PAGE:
That said, some companies want to allow their hardworking employees to bring a guest minus this less-than-festive liability. If a business knows that, in all likelihood, their Christmas party will cost more than £150 pp per year, they can set up an arrangement with HMRC in advance: the company makes a single annual payment to cover all the tax and NI due on irregular expenses or benefits. This is called a PAYE Settlement Agreement (PSA) and means employees won’t be out of pocket. Time to dust off those matching Santa suits…

 

What about VAT?

 

So you’ve booked your restaurant, sent round the menus, and have already started fantasising about the fondant puddings — but what about VAT? You might be wondering whether this falls under the tax break umbrella, too. The good news: it does, and you can claim it back. The caution: all the conditions must still be met in full. It’s got to be factored into the overall cost — and stay under the annual £150 threshold — and, as above, your Christmas dinner must be open to all employees.

Clients coming too? Remember, only the employee portion is tax exempt. Shuang gave us an example: ‘A company might have 100 people coming to their Christmas party. If 80 of these guests are employees and 20 are clients, the company can therefore claim back 80% of the total VAT. The remaining 20% (i.e. the client portion), however, won’t be tax deductible.’

 

Common mistakes and how to avoid them

 

Other than exceeding the golden £150 pp per year, where do people go wrong?

 

1. (Mis)understanding “entertainment” 

‘Most people find the concept of “entertainment costs” really confusing’, says Shuang. ‘They can’t distinguish what’s classed as an allowable expense and what isn’t. When it comes to parties, people often think this covers client entertainment too. Businesses assume that just because it’s a work social function, it must be tax deductible, and arrange branded events for clients on this basis. In reality, this wouldn’t be eligible for a tax break; the company couldn’t claim back VAT on the restaurant bill, either. Only employee entertaining costs are allowable (again, provided the criteria are met).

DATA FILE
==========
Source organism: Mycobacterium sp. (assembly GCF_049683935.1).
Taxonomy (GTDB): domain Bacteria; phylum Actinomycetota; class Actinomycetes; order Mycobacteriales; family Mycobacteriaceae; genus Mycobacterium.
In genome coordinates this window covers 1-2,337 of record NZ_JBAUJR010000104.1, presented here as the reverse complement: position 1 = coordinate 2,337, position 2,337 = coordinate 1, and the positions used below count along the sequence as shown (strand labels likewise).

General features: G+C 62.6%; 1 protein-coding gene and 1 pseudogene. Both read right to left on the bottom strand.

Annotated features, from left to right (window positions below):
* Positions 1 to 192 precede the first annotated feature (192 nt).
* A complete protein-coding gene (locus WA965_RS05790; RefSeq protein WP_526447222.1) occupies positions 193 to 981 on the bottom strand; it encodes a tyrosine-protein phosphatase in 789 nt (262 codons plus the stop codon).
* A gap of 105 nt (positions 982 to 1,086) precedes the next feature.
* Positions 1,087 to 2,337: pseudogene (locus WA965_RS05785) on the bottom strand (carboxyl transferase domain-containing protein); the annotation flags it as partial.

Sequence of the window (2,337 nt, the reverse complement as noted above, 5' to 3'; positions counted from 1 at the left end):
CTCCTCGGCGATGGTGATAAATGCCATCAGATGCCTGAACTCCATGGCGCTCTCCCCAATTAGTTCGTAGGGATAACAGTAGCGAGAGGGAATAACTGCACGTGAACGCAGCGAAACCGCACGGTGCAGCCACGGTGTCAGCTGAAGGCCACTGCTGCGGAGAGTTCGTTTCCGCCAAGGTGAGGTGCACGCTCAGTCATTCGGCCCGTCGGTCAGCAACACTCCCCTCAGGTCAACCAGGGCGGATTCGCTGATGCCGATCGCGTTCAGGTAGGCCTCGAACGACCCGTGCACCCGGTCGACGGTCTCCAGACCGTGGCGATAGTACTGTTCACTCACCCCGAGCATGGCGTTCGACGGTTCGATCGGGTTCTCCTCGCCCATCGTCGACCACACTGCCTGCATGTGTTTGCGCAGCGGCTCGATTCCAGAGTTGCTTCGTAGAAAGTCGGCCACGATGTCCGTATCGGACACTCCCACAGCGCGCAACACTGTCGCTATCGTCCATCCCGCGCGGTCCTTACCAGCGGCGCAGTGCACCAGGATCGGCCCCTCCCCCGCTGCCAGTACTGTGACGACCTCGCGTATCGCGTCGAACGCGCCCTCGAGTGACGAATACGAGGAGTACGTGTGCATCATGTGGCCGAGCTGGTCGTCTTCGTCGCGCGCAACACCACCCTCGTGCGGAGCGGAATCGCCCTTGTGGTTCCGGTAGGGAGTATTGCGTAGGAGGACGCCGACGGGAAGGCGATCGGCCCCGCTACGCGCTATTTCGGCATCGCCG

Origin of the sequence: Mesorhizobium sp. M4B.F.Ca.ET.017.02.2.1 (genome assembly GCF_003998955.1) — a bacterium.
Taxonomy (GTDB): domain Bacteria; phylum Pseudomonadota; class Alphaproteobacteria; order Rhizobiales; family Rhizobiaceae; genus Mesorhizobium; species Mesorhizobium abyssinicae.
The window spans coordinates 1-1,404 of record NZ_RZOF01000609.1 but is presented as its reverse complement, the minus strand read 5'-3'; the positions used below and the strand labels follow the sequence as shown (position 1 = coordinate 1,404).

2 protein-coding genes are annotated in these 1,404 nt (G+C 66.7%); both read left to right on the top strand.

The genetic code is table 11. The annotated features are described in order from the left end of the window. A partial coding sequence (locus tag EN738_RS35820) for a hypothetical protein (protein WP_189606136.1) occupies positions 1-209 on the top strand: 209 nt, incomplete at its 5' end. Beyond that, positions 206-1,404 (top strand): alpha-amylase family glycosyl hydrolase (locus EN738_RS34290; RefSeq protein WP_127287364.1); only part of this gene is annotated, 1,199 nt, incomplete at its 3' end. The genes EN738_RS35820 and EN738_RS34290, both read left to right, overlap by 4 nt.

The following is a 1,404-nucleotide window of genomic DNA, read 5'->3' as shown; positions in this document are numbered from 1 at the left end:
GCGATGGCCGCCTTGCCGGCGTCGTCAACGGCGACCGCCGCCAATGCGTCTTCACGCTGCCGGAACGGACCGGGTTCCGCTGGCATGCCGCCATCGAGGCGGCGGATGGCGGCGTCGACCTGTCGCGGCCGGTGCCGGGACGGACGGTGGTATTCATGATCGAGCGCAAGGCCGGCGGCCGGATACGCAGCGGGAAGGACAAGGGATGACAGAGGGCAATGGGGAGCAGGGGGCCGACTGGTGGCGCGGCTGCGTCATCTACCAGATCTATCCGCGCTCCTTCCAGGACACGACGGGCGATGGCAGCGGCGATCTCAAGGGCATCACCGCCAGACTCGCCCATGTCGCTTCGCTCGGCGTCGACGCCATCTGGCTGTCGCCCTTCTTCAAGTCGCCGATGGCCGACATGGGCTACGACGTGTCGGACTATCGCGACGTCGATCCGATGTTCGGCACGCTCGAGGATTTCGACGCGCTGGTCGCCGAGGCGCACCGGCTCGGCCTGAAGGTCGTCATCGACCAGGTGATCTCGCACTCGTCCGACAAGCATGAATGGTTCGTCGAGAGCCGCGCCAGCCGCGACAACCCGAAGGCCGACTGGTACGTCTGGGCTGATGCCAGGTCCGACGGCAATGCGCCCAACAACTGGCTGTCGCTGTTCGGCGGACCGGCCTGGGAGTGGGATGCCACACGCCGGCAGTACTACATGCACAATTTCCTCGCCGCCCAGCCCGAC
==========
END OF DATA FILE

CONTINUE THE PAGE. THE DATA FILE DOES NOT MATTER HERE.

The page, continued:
2. Treating exemption as allowance

It may sound obvious, but you have to spend the money before you can claim it back. HMRC isn’t going to be handing out cash in advance of your Christmas party; you’ve got to hold the event first!

A top tip from WWCreative: keep a record. The more detailed the better. Specify which event(s) you are treating as allowable expenses and keep a cost breakdown of your outgoings (yes, even the karaoke machine). Everything must be disclosed correctly — HMRC will sometimes perform random checks, so it’s best to be prepared.

 

3. Forgetting to get your PSA approved

Remember those PAYE Settlement Agreements? Unlike tax breaks for parties, these need to be approved by HMRC before 6th April for the financial year. Make sure you’ve filled in the relevant forms and submitted these for approval by HMRC in plenty of time, otherwise your plans to spread a little festive cheer this year will fall very, very flat.

 

Going virtual

 

If 2020 has taught us anything, it’s that these are unpredictable times. If you’re planning on playing it safe this December and organising a virtual party — online Christmas cook-along, anyone? — then you’re in luck! Virtual social functions are also tax deductible, as long as you’re under the annual threshold, and the (Zoom) invitation is open to all employees.

 

The take-home message

 

Unless you’re looking to set up a PAYE Settlement Agreement, you don’t need to seek approval from HMRC prior to decking the halls. However, we’d definitely recommend speaking to an accountant or advisor beforehand. ‘An open and clear communication with an accountant is really helpful,’ advises Shuang. That way, you can hand over your record of allowable expenses (your accountant will then submit the claim to the Tax Office), sit back, relax, and enjoy the festive season. After all, if there’s ever been a time to celebrate, it’s now!

Tax is a very complex area and some of the rules and terminology can be misunderstood. If in any doubt it's best to talk to an accountant to confirm.